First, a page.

The stigma around mental health for men is real. And mental health for men has bigger stigma issues than mental health itself. Men seem to have a harder time dealing with mental health themselves, how others are going to see them if they talk out about it. This is nothing against men as a whole, nor is it discriminating against men. It just that men are only beginning to open up to others and starting to talk about how they feel.
Statistics has shown that 75% of suicides are from men under 50. This is showing in hard facts men are sufferers of mental health and feel their only way out is to commit suicide. There is a possible correlation to male’s roles before, where they were seen as the hunter gatherer, and the weight of the family bore upon them.
Putting this role with the modern day male, and the male taking on the role of breadwinner and bringing in food for his family, and when he can’t do this he will see himself as a failure. This may not be true for all males, and seeing themselves as a failure is a general feeling, many other factors and feelings come into play, as we are all unique individuals.
Other factors include men feeling they have to be the strong one in the family and aren’t allowed to show signs of weakness, and admitting to mental health. For them, it is like admitting they are no longer a man because they hold too much pride in being a male to admit to this ‘invisible ‘ weakness.
This mentality cannot be blamed on anyone in particular; it is how evolution has gone, and how men have been brought up in days gone. It is also because men are generally more competitive than women, and are therefore admitting to a mental illness is showing other males they are weak.
It is only recently that men are coming out to with their mental health stories. This is largely because people are supporting the person and encouraging them to talk and discuss what they are feeling. It is also helping by seeing prominent male figures also open up about their mental health issues.
Other men are seeing that if these prominent men can open up, so they can too. This is the important point: finding a way to get the message across to men that it is acceptable to talk and open up about things. While women are more likely to be social and talk about what is bothering them, it is more common that when men get together and talk they will avoid feelings and emotions and talk more about shared interests. Again, this comes to men comparing themselves to others and don’t want to be seen as the weak emotional man in the group.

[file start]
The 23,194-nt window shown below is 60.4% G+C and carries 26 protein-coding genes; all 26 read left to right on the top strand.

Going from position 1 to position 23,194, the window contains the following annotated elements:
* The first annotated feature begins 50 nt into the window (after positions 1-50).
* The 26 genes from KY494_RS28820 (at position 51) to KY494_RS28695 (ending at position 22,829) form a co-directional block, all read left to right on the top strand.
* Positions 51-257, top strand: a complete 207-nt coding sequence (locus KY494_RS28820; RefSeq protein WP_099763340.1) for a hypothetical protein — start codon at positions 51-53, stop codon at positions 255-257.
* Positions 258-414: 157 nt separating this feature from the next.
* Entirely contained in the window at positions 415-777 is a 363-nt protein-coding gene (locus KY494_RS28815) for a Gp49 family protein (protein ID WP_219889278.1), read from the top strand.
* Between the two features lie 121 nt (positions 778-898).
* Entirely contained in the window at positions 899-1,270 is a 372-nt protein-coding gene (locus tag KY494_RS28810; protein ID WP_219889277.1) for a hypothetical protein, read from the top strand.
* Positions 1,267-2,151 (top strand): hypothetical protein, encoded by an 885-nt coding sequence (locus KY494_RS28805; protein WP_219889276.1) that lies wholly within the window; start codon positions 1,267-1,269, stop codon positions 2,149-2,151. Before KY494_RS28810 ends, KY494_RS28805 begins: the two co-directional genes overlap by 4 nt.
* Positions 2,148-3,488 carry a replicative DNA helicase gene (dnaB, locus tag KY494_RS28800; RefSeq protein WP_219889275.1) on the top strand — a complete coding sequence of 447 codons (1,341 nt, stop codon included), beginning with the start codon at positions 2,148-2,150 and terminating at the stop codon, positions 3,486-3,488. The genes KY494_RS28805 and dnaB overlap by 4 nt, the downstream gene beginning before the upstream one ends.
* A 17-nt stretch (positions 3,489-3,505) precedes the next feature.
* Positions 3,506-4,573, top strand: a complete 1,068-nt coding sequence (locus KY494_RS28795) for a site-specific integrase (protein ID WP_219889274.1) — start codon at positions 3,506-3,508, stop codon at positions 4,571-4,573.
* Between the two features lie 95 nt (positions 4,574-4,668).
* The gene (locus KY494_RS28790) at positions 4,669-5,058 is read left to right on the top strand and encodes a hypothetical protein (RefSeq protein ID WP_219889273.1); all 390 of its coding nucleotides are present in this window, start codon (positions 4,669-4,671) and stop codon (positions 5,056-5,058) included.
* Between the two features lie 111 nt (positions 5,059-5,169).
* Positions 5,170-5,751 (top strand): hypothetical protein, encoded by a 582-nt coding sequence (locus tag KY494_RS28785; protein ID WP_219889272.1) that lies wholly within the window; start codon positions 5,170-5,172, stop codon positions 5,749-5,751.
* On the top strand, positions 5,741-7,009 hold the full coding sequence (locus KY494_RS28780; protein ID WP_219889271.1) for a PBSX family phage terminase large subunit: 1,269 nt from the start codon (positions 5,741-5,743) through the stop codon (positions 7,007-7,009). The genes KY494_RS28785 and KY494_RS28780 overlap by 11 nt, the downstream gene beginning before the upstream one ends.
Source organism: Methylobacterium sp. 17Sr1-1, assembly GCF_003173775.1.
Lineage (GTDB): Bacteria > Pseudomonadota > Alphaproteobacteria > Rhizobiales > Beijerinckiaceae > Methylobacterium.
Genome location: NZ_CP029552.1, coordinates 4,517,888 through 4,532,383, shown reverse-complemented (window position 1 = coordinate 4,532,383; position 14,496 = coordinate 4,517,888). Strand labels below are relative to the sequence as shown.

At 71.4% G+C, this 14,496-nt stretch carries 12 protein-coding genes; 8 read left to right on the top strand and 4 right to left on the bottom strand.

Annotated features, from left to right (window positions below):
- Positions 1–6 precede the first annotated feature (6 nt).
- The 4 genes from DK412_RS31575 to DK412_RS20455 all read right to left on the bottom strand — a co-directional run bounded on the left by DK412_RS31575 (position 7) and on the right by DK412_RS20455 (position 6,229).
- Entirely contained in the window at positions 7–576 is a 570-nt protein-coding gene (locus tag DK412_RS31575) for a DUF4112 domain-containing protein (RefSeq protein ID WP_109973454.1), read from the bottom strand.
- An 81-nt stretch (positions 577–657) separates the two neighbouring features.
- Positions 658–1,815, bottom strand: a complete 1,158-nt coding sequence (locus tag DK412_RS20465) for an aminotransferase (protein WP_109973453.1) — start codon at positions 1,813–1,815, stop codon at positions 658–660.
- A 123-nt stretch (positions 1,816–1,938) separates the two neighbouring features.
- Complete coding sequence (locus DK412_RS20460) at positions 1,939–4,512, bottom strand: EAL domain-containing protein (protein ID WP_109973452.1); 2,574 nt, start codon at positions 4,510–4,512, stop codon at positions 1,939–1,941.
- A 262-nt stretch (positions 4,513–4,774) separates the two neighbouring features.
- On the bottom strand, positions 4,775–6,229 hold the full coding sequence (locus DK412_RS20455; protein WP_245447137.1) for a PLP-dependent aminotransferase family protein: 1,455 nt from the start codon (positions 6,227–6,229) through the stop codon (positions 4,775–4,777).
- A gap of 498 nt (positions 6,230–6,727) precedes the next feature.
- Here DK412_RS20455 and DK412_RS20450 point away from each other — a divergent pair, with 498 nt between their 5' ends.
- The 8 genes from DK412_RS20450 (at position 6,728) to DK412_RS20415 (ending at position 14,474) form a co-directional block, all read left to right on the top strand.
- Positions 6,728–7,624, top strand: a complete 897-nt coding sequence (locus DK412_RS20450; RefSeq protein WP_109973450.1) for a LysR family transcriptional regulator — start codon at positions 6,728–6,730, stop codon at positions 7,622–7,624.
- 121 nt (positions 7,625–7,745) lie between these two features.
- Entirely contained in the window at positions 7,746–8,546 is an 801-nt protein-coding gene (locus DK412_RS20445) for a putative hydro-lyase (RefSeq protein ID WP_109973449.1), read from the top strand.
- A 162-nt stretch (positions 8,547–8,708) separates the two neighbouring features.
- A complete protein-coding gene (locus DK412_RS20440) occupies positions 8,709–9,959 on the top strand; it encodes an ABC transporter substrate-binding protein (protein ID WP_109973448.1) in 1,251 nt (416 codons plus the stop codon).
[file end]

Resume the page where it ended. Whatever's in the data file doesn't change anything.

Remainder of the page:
Men don’t need to be treated with ‘kid gloves’ when it comes to encouraging them to talk, but finding a suitable way in which they will feel comfortable. I am by no way saying men and women need to be treated differently, however it is more common for women to open up easier about their feelings and emotions. This again is because men have not, in the past, been encouraged to talk and open up, they have been brought up to think they are to be the man of the house and that’s it.
Men and masculinity are changing how mental health is seen. This is helping men to open up more and for it to become more of a norm for men to talk about their feelings, rather than them being ridiculed for showing emotions and talking about how and what they feel. It is however still a new thing and men are still more likely to commit suicide than women, and this will probably be the case for some years to come until the stigma of mental health in general is more accepted, and men talking about it becomes more accepted.
It is a shame that this is the situation at present and will remain so for some time to come. I aim to bring some light to males and mental health, and to give some insight into men and mental health, having been through this myself and at first finding it hard to talk and open up. However, my thought patterns changed and so did my environment – everyone became more acceptable of me and more understanding of my situation.
And this is what I would like to see for other men. I want to see more people in general opening up of mental health and talking to others and suicides in general coming down regardless of sex and gender, mental health doesn’t discriminate.
Dale Burden is Psychreg’s Mental Health Correspondent. Dale holds a dual honours degree in Psychology and Neuroscience from Keele University. He later on completed two further counselling certificates. With seven years experience of working in the healthcare sector (mainly with people who display challenging behaviour, learning difficulties and dementia), Dale shares a wealth of information with his articles on mental health. Dale also uses goal-oriented techniques to help people set their own goals and achieve them.
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